As you can imagine, being in the same bookstore with this fine group of readers could be and is dangerous.  A couple of times suggestions were coming to me from other aisles and across the room.  This was interesting the majority suggested a series of three books as a read aloud for second grade and a librarian that was with us was not in favor.  So much not in favor, the rejection was made from across the store.  I didn't buy the book and thought I must check it out from the library first.  I am celebrating such kindness as I figure out what might interest a second grade reader.


Thanks to

Mary Lee and Franki from A Year of Reading
Karen and Bill from Literate Lives,
Tony from Tony's Notebook
Katie from Book Groupie

for allowing me to celebrate friendship and keep those book suggestions coming.

I'm also celebrating Donalyn Miller's #bookaday reading challenge this summer.  I've envied teachers in previous summers and loved following what everyone was reading, often gathering ideas for school and/or for one of my three daughters.  I was at the public library this week and decided I could join #bookaday and focus on finding books just right for second grade readers.  You can find out what I'm reading daily by joining me on twitter or instagram, links to the right.

Tuesday, June 3, 2014

Slice of Life - Slices All Around

When one steps back with a big to do list and several events on their plate one has to know when to stop something and take a break.  I'm so glad I did just that these past three weeks.  My life has been a whirlwind of joyous moments and busy to dos.  When I thought about returning today, I thought about not returning.  Come on, vacations are good but I made a commitment and wanted to keep my word about joining my Slice of Life community today.  When I thought about one slice for today, truly a small moment my mind raced with several.  Sometimes writers make lists to capture seed ideas to pursue further.  Sometimes these seed ideas turn into bigger pieces and sometimes they don't.   I hope by sharing some of my small moments while I was away, we can catch up.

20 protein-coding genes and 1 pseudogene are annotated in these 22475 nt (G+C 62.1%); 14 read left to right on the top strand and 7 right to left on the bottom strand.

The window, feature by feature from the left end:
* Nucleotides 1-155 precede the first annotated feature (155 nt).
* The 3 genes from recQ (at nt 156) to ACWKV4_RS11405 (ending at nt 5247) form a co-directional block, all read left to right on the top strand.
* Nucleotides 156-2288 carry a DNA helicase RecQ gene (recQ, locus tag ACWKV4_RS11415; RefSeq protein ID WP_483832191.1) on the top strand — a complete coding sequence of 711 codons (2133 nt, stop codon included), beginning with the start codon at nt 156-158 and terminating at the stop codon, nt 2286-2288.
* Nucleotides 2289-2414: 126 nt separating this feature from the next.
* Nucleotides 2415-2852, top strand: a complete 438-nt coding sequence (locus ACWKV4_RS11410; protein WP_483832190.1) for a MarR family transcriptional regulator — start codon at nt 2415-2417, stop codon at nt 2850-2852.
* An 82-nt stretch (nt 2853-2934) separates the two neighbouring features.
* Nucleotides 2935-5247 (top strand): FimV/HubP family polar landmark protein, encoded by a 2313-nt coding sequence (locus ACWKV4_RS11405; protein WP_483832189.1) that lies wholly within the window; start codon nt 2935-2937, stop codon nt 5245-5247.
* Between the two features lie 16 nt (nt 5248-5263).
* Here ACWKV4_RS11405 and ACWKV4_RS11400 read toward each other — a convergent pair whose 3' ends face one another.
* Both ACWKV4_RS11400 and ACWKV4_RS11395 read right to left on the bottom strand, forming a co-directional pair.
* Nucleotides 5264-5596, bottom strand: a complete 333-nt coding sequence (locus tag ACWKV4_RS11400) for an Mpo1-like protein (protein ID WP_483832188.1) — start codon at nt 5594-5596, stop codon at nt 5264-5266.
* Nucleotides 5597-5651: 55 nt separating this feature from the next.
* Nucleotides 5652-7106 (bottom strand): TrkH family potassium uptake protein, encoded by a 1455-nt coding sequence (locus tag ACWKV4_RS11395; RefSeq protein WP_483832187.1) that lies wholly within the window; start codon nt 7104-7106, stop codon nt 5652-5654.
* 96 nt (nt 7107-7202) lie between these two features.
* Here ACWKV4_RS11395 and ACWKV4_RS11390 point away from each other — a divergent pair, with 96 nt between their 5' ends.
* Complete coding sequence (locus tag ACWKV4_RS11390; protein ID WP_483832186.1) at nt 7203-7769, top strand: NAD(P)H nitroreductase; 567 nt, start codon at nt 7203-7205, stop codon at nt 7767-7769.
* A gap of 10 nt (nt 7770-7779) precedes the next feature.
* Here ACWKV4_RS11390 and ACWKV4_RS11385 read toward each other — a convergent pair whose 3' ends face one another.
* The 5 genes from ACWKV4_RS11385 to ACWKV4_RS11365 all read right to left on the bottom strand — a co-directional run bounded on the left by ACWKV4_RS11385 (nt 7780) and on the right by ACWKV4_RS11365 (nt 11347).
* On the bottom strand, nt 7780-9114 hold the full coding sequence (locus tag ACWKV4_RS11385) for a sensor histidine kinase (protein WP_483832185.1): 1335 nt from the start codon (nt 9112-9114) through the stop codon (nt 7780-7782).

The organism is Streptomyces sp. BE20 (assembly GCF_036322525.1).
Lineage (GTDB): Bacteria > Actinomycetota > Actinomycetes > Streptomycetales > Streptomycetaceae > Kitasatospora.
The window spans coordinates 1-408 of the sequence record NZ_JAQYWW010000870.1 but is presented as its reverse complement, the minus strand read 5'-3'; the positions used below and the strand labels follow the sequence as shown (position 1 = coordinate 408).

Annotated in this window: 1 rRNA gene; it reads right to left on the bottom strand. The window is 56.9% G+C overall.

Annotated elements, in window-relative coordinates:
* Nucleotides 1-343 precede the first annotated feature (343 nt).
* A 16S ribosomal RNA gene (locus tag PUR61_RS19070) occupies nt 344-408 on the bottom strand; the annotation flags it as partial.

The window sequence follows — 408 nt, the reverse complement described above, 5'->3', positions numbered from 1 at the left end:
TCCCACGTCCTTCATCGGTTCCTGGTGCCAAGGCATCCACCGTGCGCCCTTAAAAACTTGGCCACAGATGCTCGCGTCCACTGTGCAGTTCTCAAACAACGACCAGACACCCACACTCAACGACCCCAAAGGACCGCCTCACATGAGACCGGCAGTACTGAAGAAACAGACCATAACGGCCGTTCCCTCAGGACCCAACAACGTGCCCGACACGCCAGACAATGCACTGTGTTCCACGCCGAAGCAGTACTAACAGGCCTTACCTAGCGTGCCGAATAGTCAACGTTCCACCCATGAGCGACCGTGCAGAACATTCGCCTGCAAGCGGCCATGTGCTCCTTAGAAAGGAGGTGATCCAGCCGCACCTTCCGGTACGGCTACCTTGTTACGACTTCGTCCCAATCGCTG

1. High School Graduation - teary eyed but didn't cry.
2. Middle School Graduation - cried.
3. Fifth Grade Graduation - didn't cry, oldest sat there elbowing me.
4. Cleaned and packed my room - I'm teaching second grade next year!
5. Spring cleaning - painted my fireplace mantel twice.
6. Family and friends came to help w/ grad party prep, thank goodness.
7. Softball games - double headers are long
8. Grad party took a lot of preparation and patience - I heard, Mom a lot
9. Absolutely beautiful - weather, setting, details, food, friends, family, and fun
10.  Exhausted for a couple of days, getting back on summer track!

It's good to be back and maybe my list of ten needs one more -

11. I got an OSU Mom t-shirt from my daughter, before grad party, I cried.